Mobile-First Indexing

So logging in to webmaster tools following an email from Google about Mobile-First Indexing on one of our sites, we found the following documentation.

Mobile-first indexing enabled for
May 17, 2018

To owner of,

This means that you may see more traffic in your logs from Googlebot Smartphone. You may also see that snippets in Google Search results are now generated from the mobile version of your content.

Background: Mobile-first indexing means that Googlebot will now use the mobile version of your site for indexing and ranking, to better help our (primarily mobile) users find what they’re looking for. Google’s crawling, indexing, and ranking systems have historically used the desktop version of your site’s content, which can cause issues for mobile searchers when the desktop version differs from the mobile version. Our analysis indicates that the mobile and desktop versions of your site are comparable.
For more information:
• Monitor your index coverage using the Index Status report.
• Monitor your impressions, clicks, and site appearance using the Performance report.
• If you have any additional questions, drop by our Webmaster forum for more help – mention message type [WNC-20058194] or our public events.

It is VERY important to note that this took more than a year to happen since the site was updated to a responsive template.

Some of the language in the documentation I find interesting: “You may also see that snippets in Google Search results are now generated from the mobile version of your content” and “Our analysis indicates that the mobile and desktop versions of your site are comparable”.

Google Search results are now generated from the mobile version of your content: This is of no concern to me as the content displayed between the versions is near exact, but what if it wasn’t? What if the mobile version was lean on content…. That could be a big problem. What if your mobile version is a separate version all together? Worse, what if people start landing on your mobile site by default and are not properly redirected (this is a problem I have noticed with browser intricacies)? I think if I had a mobile cart instead of a responsive site this would move me to get responsive! The documentation is here.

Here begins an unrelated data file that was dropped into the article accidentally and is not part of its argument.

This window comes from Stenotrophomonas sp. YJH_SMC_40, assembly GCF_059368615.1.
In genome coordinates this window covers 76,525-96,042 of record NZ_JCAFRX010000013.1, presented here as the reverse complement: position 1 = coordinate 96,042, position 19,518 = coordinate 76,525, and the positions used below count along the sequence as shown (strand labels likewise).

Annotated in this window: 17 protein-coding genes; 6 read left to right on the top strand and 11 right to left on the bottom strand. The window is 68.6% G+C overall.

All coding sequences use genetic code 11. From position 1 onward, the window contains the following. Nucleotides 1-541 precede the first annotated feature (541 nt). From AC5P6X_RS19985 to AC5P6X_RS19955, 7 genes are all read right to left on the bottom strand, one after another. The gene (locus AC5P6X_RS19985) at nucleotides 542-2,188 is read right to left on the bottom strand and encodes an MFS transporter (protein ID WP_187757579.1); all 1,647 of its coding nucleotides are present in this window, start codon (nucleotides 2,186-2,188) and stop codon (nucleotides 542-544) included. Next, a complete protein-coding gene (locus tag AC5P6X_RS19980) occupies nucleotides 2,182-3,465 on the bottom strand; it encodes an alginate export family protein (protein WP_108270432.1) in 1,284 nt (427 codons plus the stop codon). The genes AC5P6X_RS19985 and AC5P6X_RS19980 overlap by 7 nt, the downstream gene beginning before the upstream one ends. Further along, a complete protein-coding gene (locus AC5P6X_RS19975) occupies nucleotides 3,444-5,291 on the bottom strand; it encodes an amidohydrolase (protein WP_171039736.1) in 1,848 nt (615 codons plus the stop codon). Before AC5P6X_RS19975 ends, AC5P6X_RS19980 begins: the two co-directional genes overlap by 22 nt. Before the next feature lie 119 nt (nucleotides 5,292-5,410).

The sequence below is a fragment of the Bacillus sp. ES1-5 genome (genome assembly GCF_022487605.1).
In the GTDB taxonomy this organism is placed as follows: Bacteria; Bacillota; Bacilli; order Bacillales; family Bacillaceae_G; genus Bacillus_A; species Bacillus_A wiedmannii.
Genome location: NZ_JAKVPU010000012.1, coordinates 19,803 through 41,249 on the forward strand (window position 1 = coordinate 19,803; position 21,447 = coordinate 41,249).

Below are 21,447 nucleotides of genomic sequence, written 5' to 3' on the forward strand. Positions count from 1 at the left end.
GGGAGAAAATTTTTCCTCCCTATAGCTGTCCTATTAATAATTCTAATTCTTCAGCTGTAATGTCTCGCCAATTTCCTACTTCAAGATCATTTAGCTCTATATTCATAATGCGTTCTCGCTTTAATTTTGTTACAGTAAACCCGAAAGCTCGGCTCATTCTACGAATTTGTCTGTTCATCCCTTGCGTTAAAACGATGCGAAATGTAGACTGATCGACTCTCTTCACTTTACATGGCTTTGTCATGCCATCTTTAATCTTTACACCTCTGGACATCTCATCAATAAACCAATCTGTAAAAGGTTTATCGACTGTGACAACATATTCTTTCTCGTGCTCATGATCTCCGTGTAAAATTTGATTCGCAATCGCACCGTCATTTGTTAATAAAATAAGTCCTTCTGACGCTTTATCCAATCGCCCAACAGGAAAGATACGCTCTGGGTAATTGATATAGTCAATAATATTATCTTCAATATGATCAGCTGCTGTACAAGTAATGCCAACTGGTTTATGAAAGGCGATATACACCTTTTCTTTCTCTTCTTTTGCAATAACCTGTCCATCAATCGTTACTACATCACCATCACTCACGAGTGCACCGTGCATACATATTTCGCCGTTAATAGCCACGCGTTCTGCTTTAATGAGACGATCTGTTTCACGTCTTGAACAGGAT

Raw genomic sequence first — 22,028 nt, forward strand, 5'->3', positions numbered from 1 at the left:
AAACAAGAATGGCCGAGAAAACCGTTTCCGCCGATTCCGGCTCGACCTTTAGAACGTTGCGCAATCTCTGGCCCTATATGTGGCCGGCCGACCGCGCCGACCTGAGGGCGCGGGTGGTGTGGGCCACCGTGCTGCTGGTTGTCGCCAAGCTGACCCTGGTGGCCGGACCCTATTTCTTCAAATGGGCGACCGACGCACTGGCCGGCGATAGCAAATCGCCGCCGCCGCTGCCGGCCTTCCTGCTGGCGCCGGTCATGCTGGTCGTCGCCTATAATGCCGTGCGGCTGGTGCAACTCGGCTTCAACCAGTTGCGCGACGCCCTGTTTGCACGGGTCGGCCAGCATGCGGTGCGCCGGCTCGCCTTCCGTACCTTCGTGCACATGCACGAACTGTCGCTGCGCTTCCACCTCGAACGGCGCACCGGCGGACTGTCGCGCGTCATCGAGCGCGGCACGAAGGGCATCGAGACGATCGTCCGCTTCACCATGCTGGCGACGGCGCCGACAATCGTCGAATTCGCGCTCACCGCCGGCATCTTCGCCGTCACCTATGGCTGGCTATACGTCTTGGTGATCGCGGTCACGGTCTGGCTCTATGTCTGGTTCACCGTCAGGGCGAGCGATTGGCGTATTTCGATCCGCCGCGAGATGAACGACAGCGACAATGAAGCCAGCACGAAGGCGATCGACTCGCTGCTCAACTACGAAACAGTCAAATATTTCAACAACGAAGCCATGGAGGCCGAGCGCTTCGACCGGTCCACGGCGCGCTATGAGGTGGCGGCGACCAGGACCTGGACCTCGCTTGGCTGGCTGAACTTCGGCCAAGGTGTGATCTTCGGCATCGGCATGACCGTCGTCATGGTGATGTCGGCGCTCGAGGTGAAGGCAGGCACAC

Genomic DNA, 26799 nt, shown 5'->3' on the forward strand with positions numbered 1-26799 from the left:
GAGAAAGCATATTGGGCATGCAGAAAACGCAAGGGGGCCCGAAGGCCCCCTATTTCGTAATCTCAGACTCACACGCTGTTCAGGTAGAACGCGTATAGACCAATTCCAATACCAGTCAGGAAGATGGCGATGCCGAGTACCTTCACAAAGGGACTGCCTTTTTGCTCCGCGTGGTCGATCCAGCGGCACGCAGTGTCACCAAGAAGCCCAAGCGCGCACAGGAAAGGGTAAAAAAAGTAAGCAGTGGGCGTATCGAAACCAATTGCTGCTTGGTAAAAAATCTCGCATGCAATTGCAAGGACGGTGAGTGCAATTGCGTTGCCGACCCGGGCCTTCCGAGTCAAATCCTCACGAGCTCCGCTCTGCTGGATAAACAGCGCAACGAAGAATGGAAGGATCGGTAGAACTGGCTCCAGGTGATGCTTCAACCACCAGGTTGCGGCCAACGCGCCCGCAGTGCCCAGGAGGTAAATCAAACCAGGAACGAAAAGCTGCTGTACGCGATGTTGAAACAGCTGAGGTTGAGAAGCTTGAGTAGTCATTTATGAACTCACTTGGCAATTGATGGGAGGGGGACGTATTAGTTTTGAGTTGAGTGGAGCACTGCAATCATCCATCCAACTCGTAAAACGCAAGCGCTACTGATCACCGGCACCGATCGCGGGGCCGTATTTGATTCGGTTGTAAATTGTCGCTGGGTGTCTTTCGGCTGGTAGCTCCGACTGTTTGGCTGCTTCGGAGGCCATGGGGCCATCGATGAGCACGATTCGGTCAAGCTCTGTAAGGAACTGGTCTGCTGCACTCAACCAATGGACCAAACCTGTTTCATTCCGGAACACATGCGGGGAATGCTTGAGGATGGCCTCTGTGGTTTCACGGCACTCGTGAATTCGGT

Google says: “If you have a site configuration where the primary content and markup is different across mobile and desktop, you should consider making some changes to your site.” (BINGO)

Google Also says: “If you are a site owner who has only verified their desktop site in Search Console, please add and verify your mobile version.” (I would be looking to go responsive instead)

And: “Your mobile site should contain the same content as your desktop site. If your mobile site has less content than your desktop site, you should consider updating your mobile site so that its primary content is equivalent with your desktop site. This includes text, images (with alt-attributes), and videos – in the usual crawlable and indexable formats.”

Our analysis indicates that the mobile and desktop versions of your site are comparable: Geee, great. So a robot using a mathematical algorithm decided this? I find that concerning. Also, what happens if Google didn’t find the version “comparable”?

In reality, we already know Google and other search engines are favoring mobile ready sites with more favorable rankings, but in beginning in July 2018 Google will begin (take this with a grain of salt as I’m pretty sure it started a year ago) not favoring site’s without mobile capability.

Google Says: “Google tells the webmasters of sites that are not yet mobile-optimized to not panic yet. “If you only have desktop content, you will continue to be represented in our index,” assures the Google announcement.”

I Say: uhuh, sure……

So aside from being mobile friendly and apparently fast, what else should be done?

Google Says:

  1. Verify both versions of your site in Search Console to make sure you have access to data and messages for both versions. Your site may experience a data shift when Google switches to mobile-first indexing for your site.